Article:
Sunday, June 29, 2003


David Victor of the Program on Energy and Sustainable Development of Stanford University made a presentation at the workshop on energy systems in which he suggested, as have others, that there are parallels between electrical power and ICT sectors.

Obviously, the electrical power grid and the telecommunications network are both utilities. The utility of each depend not just on the network, but on the devices it enables at the ends. Paul David famously suggested that the full economic benefits from electrification were not realized until electrical machinery connected to the grid was installed in factories, transportation systems, and other applications. He suggested that this took more than a generation after neighborhood grids energized by small generators were combined into large grids about the turn of the last century. He suggested that a comparable effect in the field of ICT might be the creation of the Internet, and that we could expect to see the most important benefits from the computer revolution realized in the next few decades.

Electricity was developed as a system for the provision of electrical lighting, and clearly the early applications were considered to provide benefits exceeding costs. Thomas Hughes, in his book “Networks of Power” traces the early history of electrification, noting the development from lighting technology, to urban trolleys, to other applications. He described a technology system in which what we would now call “killer apps” in an ICT context were added to the electrical network, adding more and more value to that network.

Indeed, we can consider radio, television, refrigerators, air conditioning, and computers to be applications of electricity adding new value to the electrical network. I suppose an interesting aspect of the history of electrification was that before it arrived, power from steam engines or water wheels was distributed from one engine to a large number of machines. With electricity, it became possible to have small motors, attaching a motor to each machine.

ICT began with telecommunications, with telegraph and telephone as perhaps the first “killer apps”. The first computers were stand alone devices. The PC revolution, which resulted in large numbers of “micro-computers” lead to the radical expansion of the Internet, and we began to think in terms of grid computing and large computer networks.

The following table contains data shown to me by my colleague Christine Qiang (from Pohjola, Matti (2003). “The Adoption and Diffusion of ICT Across Countries: Patterns and Determinants”, To be published in The New Economy Handbook, Academic Press, 2003).

Information Infrastructure 2001 per 1000 inhabitants
Mobile Telephones Telephone Mainlines Personal Computers Internet Users
Northern America 382 660 623 467
Western Europe 572 747 325 345
East Asia and Pacific 278 222 158 177
Eastern Europe & Central Asia 199 232 81 65
Middle East and North Africa 163 147 62 61
Latin America and the Caribbean 142 145 49 63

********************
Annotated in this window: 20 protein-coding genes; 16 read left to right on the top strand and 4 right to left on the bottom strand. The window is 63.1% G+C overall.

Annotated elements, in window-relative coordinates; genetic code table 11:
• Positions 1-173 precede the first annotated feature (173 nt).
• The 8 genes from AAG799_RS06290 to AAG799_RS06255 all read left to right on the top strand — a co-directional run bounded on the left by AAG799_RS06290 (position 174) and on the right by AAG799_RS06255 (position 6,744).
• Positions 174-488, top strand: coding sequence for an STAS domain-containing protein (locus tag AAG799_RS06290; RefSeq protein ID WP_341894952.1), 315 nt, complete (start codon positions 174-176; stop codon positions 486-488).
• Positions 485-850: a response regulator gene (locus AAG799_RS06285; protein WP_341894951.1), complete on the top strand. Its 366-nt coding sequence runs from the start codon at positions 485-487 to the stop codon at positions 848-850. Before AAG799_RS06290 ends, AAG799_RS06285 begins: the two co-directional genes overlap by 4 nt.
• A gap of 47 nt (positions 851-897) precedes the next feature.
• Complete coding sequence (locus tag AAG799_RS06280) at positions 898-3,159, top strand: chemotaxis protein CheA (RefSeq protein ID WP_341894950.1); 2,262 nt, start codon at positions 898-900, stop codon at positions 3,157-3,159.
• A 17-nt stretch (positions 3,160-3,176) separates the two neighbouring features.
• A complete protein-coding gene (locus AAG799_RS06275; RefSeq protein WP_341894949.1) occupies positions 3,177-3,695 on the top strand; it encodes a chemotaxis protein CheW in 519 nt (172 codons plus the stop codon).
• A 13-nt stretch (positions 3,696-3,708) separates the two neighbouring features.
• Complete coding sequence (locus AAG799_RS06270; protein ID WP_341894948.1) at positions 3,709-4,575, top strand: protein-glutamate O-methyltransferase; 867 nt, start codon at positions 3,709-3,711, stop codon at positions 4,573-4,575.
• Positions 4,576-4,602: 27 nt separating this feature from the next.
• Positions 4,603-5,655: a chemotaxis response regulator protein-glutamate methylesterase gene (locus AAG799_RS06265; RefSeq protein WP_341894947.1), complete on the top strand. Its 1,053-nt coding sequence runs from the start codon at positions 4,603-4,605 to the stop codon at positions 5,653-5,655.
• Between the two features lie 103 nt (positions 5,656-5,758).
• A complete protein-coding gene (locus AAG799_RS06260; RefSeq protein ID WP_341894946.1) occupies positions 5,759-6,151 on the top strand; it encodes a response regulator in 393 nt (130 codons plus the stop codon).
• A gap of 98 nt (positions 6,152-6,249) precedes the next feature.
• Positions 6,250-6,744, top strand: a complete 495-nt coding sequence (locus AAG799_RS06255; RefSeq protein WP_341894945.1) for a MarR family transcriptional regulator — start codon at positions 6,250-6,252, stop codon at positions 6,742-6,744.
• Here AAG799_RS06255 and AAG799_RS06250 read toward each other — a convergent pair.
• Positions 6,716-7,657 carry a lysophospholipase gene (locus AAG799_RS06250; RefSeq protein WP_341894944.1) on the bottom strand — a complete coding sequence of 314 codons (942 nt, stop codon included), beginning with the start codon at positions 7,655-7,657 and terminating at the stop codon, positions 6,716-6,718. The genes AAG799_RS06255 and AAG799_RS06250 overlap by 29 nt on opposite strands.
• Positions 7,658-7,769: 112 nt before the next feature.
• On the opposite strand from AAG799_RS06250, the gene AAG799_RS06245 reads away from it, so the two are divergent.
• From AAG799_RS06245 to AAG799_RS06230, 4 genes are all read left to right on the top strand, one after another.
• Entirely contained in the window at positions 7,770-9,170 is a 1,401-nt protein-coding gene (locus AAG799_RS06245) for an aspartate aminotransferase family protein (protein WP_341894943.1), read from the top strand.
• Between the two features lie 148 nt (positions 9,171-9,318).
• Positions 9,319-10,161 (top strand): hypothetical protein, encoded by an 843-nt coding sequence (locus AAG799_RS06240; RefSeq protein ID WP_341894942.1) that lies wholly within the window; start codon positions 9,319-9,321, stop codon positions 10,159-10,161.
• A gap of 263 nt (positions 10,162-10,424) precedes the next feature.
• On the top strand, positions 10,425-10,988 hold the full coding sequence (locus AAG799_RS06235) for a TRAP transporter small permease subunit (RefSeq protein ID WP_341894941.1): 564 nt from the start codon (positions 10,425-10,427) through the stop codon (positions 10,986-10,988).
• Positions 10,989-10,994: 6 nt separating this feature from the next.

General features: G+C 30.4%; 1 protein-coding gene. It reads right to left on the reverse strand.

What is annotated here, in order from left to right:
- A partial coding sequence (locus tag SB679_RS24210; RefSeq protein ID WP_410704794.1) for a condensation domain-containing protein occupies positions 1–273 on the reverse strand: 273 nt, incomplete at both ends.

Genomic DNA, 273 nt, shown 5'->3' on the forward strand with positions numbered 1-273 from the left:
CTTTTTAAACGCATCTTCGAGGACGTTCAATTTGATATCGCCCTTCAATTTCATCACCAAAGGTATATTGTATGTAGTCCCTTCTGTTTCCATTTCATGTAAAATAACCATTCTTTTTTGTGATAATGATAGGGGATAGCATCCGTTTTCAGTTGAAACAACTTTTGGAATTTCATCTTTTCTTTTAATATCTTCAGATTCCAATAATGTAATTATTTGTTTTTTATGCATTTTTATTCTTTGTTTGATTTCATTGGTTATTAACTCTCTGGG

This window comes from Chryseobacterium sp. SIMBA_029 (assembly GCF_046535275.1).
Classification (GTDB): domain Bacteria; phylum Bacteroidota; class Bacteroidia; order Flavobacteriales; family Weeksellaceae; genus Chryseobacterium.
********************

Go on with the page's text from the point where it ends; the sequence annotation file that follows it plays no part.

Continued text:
Sub-Saharan Africa 30 19 12 9
South Asia 9 20 4 4

Connection to the Internet requires both a computer and telephone service. I would assume that most people who have computers also have telephones. The data above suggest that availability of personal computers is the limiting factor for Internet connectivity.

It has been estimated that 1.5 to 2 billion people have no access to commercial electrical service, and that perhaps 3 billion people are underserved (in terms of affordable access).

It may be that with most PCs connected to the Internet, Internet growth will now be slower, limited to the rate of growth of the network of PCs. Thus, the cost of providing Internet service to someone with a PC and telephone is much smaller than the cost of buying a PC and then connecting to the Internet. Moreover, rates of growth may later be limited by the availability of telephone lines, and even by the lack of adequate electrification.

Victor pointed out in the workshop that there were similarities in the historical monopolistic development of the electric power grid and the telephone network. The growth of mobile phones and Internet service was much more rapid than of fixed lines, in part because the differentiated services could be institutionalized with market competition, taken out of the historical monopolistic pattern.

I also see a parallel in that electrical devices were typically owned by the users and marketed by firms other than the electric company, as computers were owned by users and marketed by other than the telephone company.

Victor’s comments on the difficulty of development of markets for electrical power, and the problems of developing adequate regulatory capacity (in developed as well as developing countries) seem to me likely to apply also to developing markets for communications and adequate ICT regulatory capacity.

In short, I suspect that those of us interested in ICT development in poor nations might well make common work with the electrical power people in understanding the underlying social and economic institutions and forces, and how they may be utilized for sustainable development.

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